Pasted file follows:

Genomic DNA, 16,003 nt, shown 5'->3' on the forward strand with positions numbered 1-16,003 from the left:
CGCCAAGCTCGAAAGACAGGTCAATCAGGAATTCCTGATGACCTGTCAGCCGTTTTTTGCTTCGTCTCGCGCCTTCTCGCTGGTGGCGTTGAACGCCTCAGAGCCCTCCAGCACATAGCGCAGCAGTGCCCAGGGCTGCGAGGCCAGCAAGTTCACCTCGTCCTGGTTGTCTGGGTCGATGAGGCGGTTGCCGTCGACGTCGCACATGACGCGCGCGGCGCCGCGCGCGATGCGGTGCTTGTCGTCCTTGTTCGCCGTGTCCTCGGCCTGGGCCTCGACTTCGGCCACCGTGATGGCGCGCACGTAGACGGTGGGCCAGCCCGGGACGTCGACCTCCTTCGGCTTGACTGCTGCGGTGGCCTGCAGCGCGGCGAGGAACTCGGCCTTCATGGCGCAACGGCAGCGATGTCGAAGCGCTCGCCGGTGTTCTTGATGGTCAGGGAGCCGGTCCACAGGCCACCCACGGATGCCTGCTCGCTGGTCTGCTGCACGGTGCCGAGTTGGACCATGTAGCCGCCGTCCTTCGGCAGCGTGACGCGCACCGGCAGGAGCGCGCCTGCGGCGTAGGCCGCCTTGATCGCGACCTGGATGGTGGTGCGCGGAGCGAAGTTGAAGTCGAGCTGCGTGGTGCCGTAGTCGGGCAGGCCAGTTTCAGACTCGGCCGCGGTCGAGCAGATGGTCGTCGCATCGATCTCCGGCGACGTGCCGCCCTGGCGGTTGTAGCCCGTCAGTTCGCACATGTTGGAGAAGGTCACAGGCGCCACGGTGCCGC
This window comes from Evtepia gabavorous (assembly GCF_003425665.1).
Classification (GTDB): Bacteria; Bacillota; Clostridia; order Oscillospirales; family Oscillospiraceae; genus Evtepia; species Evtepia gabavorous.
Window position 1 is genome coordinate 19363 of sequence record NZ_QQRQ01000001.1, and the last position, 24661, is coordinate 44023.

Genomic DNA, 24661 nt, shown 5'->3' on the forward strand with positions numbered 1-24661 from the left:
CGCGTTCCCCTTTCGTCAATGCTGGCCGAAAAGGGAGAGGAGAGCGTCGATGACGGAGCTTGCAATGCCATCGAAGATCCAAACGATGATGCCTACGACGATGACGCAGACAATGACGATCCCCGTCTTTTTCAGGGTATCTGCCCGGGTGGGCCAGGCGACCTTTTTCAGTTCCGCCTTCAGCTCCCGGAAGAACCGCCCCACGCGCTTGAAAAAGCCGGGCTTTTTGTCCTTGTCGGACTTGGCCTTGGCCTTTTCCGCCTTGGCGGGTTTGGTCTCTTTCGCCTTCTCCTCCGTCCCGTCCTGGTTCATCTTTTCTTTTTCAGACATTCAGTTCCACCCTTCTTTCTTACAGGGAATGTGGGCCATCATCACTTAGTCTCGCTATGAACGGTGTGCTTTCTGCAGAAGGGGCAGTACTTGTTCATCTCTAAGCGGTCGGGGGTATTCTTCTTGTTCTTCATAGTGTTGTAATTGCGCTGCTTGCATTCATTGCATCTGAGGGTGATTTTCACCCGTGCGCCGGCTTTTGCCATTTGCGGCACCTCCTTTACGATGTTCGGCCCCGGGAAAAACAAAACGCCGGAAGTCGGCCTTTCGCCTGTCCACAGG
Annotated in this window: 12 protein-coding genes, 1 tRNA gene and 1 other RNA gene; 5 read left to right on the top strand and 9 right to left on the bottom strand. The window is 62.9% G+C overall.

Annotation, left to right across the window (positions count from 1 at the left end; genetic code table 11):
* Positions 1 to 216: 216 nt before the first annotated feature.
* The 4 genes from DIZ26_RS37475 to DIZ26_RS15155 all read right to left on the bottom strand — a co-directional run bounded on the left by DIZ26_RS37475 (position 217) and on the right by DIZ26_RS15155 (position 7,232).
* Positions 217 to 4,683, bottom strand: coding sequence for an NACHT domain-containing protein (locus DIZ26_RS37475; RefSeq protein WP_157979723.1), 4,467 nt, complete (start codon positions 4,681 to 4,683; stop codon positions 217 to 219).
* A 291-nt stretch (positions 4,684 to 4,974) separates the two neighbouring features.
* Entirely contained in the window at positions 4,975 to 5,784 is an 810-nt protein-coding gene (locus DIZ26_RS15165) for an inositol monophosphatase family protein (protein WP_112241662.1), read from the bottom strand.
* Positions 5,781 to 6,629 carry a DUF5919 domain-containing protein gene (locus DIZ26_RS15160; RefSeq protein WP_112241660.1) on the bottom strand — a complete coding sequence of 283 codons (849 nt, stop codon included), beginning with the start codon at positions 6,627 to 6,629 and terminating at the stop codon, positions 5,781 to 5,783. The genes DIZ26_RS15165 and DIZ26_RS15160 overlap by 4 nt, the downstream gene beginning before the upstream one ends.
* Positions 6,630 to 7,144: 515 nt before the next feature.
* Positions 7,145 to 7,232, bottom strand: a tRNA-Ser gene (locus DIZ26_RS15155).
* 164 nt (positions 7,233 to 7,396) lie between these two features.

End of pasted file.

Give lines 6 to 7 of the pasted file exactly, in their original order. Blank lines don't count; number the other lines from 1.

Genomic DNA, 24661 nt, shown 5'->3' on the forward strand with positions numbered 1-24661 from the left:
CGCGTTCCCCTTTCGTCAATGCTGGCCGAAAAGGGAGAGGAGAGCGTCGATGACGGAGCTTGCAATGCCATCGAAGATCCAAACGATGATGCCTACGACGATGACGCAGACAATGACGATCCCCGTCTTTTTCAGGGTATCTGCCCGGGTGGGCCAGGCGACCTTTTTCAGTTCCGCCTTCAGCTCCCGGAAGAACCGCCCCACGCGCTTGAAAAAGCCGGGCTTTTTGTCCTTGTCGGACTTGGCCTTGGCCTTTTCCGCCTTGGCGGGTTTGGTCTCTTTCGCCTTCTCCTCCGTCCCGTCCTGGTTCATCTTTTCTTTTTCAGACATTCAGTTCCACCCTTCTTTCTTACAGGGAATGTGGGCCATCATCACTTAGTCTCGCTATGAACGGTGTGCTTTCTGCAGAAGGGGCAGTACTTGTTCATCTCTAAGCGGTCGGGGGTATTCTTCTTGTTCTTCATAGTGTTGTAATTGCGCTGCTTGCATTCATTGCATCTGAGGGTGATTTTCACCCGTGCGCCGGCTTTTGCCATTTGCGGCACCTCCTTTACGATGTTCGGCCCCGGGAAAAACAAAACGCCGGAAGTCGGCCTTTCGCCTGTCCACAGG